(3) Maybe it is healthy to have an all-things-are-possible imagination until later in life. Maybe it nurtures creativity. Heck, by these conclusions stories Santa Clause, the Tooth Fairy and the virtues of our past political leaders all would cripple the “critical thinking” of our children.

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    1. I agree, partially at least, with all of these. Once you have taught kids that it's perfectly possible to wave a hand and divide some natural object, then it's just a natural extrapolation to have them believe the same can be done to mountains. But that, really, is the point of hte study.

      Likewise, I don't think this says anything about critical thinking. More that the boundaries of reality are blurred. And to your third point, maybe it's healthy, maybe it's unhealthy. I guess it depends whether you want to raise a generation of artists or scientists! Perhaps helps to explain why so few religious people take up a career in sciences.

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  2. Doesn't it seem like the "unfamiliar" versions are still reminiscent enough of the Biblical stories as to activate (unconsciously) memories of them? e.g. parting the sea vs. parting the mountain. I wonder whether this is still just a case of religious kids judging the "fantasy" stories as real because they resemble the Biblical stories they've been told are real.

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    1. The first study they did, the stories were obvious bible stories. So this was an attempt to keep the basic 'magic trick' intact (which is essential for the study to work), but to vary the specifics enough to reduce the recognition. Did they go far enough? I thought so but maybe not!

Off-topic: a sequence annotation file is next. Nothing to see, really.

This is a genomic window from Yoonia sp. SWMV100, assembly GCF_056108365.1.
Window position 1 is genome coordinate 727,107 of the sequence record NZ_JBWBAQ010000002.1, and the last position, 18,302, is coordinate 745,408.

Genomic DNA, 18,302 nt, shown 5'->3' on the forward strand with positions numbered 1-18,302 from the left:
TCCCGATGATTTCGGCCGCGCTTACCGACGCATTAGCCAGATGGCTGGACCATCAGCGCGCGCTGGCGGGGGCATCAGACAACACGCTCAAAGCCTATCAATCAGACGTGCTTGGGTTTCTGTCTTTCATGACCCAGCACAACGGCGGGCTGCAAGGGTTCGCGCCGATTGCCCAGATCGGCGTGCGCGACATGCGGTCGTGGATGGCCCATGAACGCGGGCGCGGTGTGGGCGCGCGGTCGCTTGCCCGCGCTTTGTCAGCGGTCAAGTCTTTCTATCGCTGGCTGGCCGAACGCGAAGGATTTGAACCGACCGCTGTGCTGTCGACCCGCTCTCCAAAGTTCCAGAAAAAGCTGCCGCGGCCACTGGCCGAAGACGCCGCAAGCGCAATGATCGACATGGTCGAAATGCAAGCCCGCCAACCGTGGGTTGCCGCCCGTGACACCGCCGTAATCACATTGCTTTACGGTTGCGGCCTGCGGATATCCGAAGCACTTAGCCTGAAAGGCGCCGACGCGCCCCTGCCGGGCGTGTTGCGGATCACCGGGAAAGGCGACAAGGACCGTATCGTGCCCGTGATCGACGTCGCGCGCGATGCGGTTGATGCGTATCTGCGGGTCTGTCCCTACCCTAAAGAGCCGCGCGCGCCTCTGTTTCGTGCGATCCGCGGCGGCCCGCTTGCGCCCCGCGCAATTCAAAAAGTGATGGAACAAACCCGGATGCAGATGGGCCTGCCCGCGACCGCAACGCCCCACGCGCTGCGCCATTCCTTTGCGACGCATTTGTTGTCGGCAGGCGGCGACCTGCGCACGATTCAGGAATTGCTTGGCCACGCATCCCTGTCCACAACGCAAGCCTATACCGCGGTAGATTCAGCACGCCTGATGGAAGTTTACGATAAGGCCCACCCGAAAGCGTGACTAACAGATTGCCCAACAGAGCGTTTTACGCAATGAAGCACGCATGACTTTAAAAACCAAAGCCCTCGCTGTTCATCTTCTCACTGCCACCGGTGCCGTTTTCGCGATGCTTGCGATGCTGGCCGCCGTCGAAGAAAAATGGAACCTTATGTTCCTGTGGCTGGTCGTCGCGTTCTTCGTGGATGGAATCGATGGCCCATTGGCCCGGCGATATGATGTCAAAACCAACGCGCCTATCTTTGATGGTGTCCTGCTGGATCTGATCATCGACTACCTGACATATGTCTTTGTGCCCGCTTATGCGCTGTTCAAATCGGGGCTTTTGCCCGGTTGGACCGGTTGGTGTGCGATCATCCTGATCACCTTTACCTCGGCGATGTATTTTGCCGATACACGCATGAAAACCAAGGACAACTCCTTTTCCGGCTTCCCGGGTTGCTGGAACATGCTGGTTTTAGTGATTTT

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  3. The most surprising bit to me is that secular kids were more likely to accept familiar+magic as real than familiar+no magic. Do the authors speculate why that may be?

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    1. The key word was magic. That seemed to be a flag to the religious kids that it wasn't real (because their religion teaches them that miracles are different from magic). For the secular kids, maybe enough of them have parents who like to blur the boundaries by talking about magic as if it is real (to Sabio's point 3, above)

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  4. I agree with Sabio, the use of biblical narratives as the structure for the 'unfamiliar' fictional stories is a massive confound. It is also problematic that they don't report details about how they selected the schools to compare and/or whether they controlled for other relevant sociodemographic confounds. I can already see the link in the side panel but in case you missed it Tom, you might find my (rather too long) analysis of the studies problems interesting: http://godknowswhat.wordpress.com/2014/07/31/can-religious-children-distinguish-fantasy-from-reality-yes/

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    Replies
    1. HI Chris, yes that was a great write up - and your blog is great (I must add it to my blog roll). I agree with the general thrust. This is not some a profound study that radically shifts our understanding, but rather a nice little study that shows how culture can affect perspectives at an early age.

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    2. Agreed. I think this particular study is problematic in terms of the confounds in the methodology and the wider theoretical claims made but their overall research project is worthwhile and the differences they find are clearly indicative of the importance of enculturation- I'm just not sure its evidence of the enculturation they think. And thanks for the kind words about the blog ;)

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  5. My friend Connor Wood has what I feel is a convincing rebuttal to this study's conclusions (mostly along the same lines as what Chris and Sabio mentioned above).

    http://www.patheos.com/blogs/scienceonreligion/2014/07/informal-study-finds-bloggers-cant-tell-fact-from-fiction/#more-1311

    A better way to study the question would have used, for example, dragons, or talking animals, or other other kinds of "magic" that one finds in the popular culture outside of Bible stories.